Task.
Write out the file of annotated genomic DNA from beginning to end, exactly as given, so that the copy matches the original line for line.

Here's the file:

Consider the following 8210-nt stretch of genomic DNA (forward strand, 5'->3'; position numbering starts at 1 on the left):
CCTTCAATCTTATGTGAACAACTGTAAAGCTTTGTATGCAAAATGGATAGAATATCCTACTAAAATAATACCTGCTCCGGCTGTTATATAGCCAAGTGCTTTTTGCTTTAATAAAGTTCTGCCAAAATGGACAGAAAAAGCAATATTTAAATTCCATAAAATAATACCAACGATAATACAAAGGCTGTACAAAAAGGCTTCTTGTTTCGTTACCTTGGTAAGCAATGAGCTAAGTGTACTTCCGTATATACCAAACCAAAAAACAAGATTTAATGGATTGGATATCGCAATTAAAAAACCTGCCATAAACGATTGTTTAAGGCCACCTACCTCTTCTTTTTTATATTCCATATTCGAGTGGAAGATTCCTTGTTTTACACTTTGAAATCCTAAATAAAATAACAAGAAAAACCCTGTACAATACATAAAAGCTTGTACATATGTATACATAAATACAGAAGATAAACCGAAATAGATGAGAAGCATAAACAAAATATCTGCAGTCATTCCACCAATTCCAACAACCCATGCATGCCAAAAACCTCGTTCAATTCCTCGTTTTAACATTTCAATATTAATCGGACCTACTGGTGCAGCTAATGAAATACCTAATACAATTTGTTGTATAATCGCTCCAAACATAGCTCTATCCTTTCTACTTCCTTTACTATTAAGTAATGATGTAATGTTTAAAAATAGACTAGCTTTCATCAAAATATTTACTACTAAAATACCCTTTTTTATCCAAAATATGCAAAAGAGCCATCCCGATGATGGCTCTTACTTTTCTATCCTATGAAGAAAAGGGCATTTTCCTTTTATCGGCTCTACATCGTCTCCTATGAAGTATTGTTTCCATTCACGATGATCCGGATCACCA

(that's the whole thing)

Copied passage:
Consider the following 8210-nt stretch of genomic DNA (forward strand, 5'->3'; position numbering starts at 1 on the left):
CCTTCAATCTTATGTGAACAACTGTAAAGCTTTGTATGCAAAATGGATAGAATATCCTACTAAAATAATACCTGCTCCGGCTGTTATATAGCCAAGTGCTTTTTGCTTTAATAAAGTTCTGCCAAAATGGACAGAAAAAGCAATATTTAAATTCCATAAAATAATACCAACGATAATACAAAGGCTGTACAAAAAGGCTTCTTGTTTCGTTACCTTGGTAAGCAATGAGCTAAGTGTACTTCCGTATATACCAAACCAAAAAACAAGATTTAATGGATTGGATATCGCAATTAAAAAACCTGCCATAAACGATTGTTTAAGGCCACCTACCTCTTCTTTTTTATATTCCATATTCGAGTGGAAGATTCCTTGTTTTACACTTTGAAATCCTAAATAAAATAACAAGAAAAACCCTGTACAATACATAAAAGCTTGTACATATGTATACATAAATACAGAAGATAAACCGAAATAGATGAGAAGCATAAACAAAATATCTGCAGTCATTCCACCAATTCCAACAACCCATGCATGCCAAAAACCTCGTTCAATTCCTCGTTTTAACATTTCAATATTAATCGGACCTACTGGTGCAGCTAATGAAATACCTAATACAATTTGTTGTATAATCGCTCCAAACATAGCTCTATCCTTTCTACTTCCTTTACTATTAAGTAATGATGTAATGTTTAAAAATAGACTAGCTTTCATCAAAATATTTACTACTAAAATACCCTTTTTTATCCAAAATATGCAAAAGAGCCATCCCGATGATGGCTCTTACTTTTCTATCCTATGAAGAAAAGGGCATTTTCCTTTTATCGGCTCTACATCGTCTCCTATGAAGTATTGTTTCCATTCACGATGATCCGGATCACCA